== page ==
THE PARTY BOY ‘The Twilight Zone (Remix)’ (Urban Acid URBX 27)
Chris ‘Bam Bam’ Westbrook recorded here for the ‘Urban Acid’ album (its best track) and subsequently remixed this mystically muttered, child giggled, synth bubbled and twittered 123bpm sparse simple acid treatment of the TV theme, a real mood piece for trance dancing (alternative 123bpm B-side mix more like — but not — the album version).
ERIC B & RAKIM ‘Microphone Fiend (Remix)’ (MCA Records MCAT 1300)
Also separately promoed with its own instrumental and seven inch version as flip but commercially available like this, the US choice of follow-up is this DJ Mark-The 45 King (rather than Red Alert) remixed wordy slow rumbling 93½bpm murkily churning jogger with bursts of jingle bells and a fiercely scratched finish, AA-sided by the more UK compatible fast talking jittery ‘Put Your Hands Together’ in the already separately promed (0-)111-0bpm Fon Force Mix, overlaid by resonant synth tones, and (the decisive winner on promo in The Club Chart) Graeme Park’s (0-)112bpm Parkside Mix, with Humphrey Bogart “play it!” intro and overlaid “acieed” sirens nagging away.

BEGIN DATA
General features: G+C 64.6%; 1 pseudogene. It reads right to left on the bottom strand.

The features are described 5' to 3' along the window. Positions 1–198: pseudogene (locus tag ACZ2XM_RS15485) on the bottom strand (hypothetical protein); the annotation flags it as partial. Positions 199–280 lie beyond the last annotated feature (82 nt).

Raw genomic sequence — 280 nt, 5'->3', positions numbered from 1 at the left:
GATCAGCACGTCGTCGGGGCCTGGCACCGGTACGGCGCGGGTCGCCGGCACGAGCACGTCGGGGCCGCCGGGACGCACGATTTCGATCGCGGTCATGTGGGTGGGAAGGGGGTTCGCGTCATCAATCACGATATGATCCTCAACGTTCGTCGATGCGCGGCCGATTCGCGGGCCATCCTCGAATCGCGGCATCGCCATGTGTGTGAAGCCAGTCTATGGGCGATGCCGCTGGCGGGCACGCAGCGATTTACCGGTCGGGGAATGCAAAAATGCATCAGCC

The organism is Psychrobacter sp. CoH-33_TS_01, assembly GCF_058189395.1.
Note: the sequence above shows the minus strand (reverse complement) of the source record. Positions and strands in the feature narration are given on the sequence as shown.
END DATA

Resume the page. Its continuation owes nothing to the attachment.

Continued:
S.L.F. (STREET LEVEL FUNK) ‘Show Me What You Got’ (Warriors Dance WAAF 005T, via Spartan)
North West London’s Keith Franklin, Keith Sealy, Eddie Andrew and Birmingham’s vocalist E Major create an impressive “acid soul” fusion on the vigorous old fashioned soulfully harmonised but acidically backed frantically flying and sadly short 124¼bpm Vocal Mix, well worth hearing, the piano plonked and synth twittered clonking instrumental 125bpm Acid Mix Part 1 and 124½-0bpm Acid Mix Part 2 being fierce though nowhere near so distinctive or interesting. Continue reading “November 5, 1988: New Beat: “The gadfly of dance music fashion has darted on, just as you thought “acieed!” was where it’s at.””